By Oren Laurent
President, Banc De Binary
Never before has the European Parliament comprised of so many eurosceptics. As 28 EU nations went to the polls last week, the uncertainty and paradox created by the election became apparent, with loses in seats for the mainstream parties reflected by loses in the financial markets. Where does this leave Europe and what are the implications of the vote?
On Friday, the Euro dropped against several of its major peers and closed at a three month low against the US dollar, at just $1.3616, a sad indicator of market sentiment in the middle of voting for the European Parliament. The decline was also the result of data indicating poor manufacturing activity across the Eurozone and low business confidence in Germany, released on Thursday and Friday respectively. These add further weight to the suggestion that the European Central Bank may boost stimulus as early as next month, and also help to explain why European voters are disillusioned.
The world’s second largest democratic process, with 400 mln eligible voters, gave Europeans the chance to express their frustrations at the sluggish pace of economic recovery. In the results announced on Sunday night, it was clear, as predicted, that a sizable number of the 43% turnout voted for the parties that spoke most strongly of change. Ironically, these tend to be the hard-liner parties, on the fringe of mainstream politics and opposed to current European political and economic infrastructures.
Italy’s Northern League spent fortunes ahead of the election covering the country with yellow banners that read “Basta Euro” “enough of the Euro”. In France, Marine Le Pen, argued outside of the National Front headquarters, that the EU “can’t be improved. We need to let it crumble and build after it a Europe of free and sovereign nations.” The far-right UK Independence Party also puts euroscepticism and a fierce anti-immigration stance at the heart of its ideology. Its leader, Nigel Farage, boasted that the party’s successes last week will now force current Prime Minister, David Cameron, to become more anti-Europe to retain his right wing voters in the UK’s general elections next year.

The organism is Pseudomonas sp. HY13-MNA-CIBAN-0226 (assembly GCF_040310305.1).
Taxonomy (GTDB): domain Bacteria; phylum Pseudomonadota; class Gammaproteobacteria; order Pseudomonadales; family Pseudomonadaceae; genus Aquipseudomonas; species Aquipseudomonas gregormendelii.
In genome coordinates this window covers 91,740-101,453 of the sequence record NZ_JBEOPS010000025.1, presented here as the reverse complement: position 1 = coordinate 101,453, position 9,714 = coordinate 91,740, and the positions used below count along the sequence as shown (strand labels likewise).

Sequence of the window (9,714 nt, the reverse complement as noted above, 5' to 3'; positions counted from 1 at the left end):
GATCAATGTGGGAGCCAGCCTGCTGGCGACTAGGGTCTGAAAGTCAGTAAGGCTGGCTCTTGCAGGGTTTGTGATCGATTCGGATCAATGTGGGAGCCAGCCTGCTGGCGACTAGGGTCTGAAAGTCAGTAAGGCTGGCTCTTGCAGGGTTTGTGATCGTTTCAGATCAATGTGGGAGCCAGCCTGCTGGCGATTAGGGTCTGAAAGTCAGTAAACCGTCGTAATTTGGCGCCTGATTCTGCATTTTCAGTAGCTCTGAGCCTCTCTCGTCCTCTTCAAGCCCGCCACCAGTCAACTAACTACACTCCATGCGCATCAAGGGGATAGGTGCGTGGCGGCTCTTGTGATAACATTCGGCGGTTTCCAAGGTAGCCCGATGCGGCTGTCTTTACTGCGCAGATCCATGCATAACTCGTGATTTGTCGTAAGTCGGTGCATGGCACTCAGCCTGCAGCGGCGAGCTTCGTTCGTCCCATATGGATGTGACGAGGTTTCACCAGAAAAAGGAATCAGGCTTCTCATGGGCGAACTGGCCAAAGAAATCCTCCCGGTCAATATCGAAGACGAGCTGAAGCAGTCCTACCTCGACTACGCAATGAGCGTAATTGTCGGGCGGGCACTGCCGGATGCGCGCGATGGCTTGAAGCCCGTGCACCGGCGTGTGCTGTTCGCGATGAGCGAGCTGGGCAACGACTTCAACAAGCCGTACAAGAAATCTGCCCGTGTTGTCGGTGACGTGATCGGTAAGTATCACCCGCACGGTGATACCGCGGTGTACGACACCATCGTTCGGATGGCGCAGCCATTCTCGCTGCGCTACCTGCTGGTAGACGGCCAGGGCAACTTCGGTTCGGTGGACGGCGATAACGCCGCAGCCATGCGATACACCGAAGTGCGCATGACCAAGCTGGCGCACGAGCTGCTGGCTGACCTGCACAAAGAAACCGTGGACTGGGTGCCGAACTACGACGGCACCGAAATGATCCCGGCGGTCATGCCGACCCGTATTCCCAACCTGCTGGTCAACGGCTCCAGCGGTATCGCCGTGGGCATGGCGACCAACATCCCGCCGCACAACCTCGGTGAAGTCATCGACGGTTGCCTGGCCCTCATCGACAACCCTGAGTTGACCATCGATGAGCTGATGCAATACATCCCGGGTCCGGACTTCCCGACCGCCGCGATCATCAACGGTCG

These protest parties may be more powerful than previously, but are still in the minority. Despite the fact that they all focus on national issues and share no common policies except their desire to disband the Union, they will have to club together in the Parliament in Strasbourg if they want to make their cries against integration and free trade heard. They could certainly destabilise the union and stall its activities. In particular jeopardy is the ongoing attempt to create a trans-Atlantic free trade agreement between the EU and the US which was designed to spur economic growth.
The results of the vote question the public’s perception of the euro and austerity measures. The united voices of the nationalist parties could threaten current European policies and efforts to restore growth, and could potentially worsen pro-European sentiment. Time will reveal the true effects of the votes and the degree of power that the parties exert. Paradoxically, the protest parties will lose credibility if their bark is worse than their bite and they don’t improve the lives of voters, but at the same time, but if economic growth continues, however slowly, perhaps by the next election, they will have lost their very appeal.
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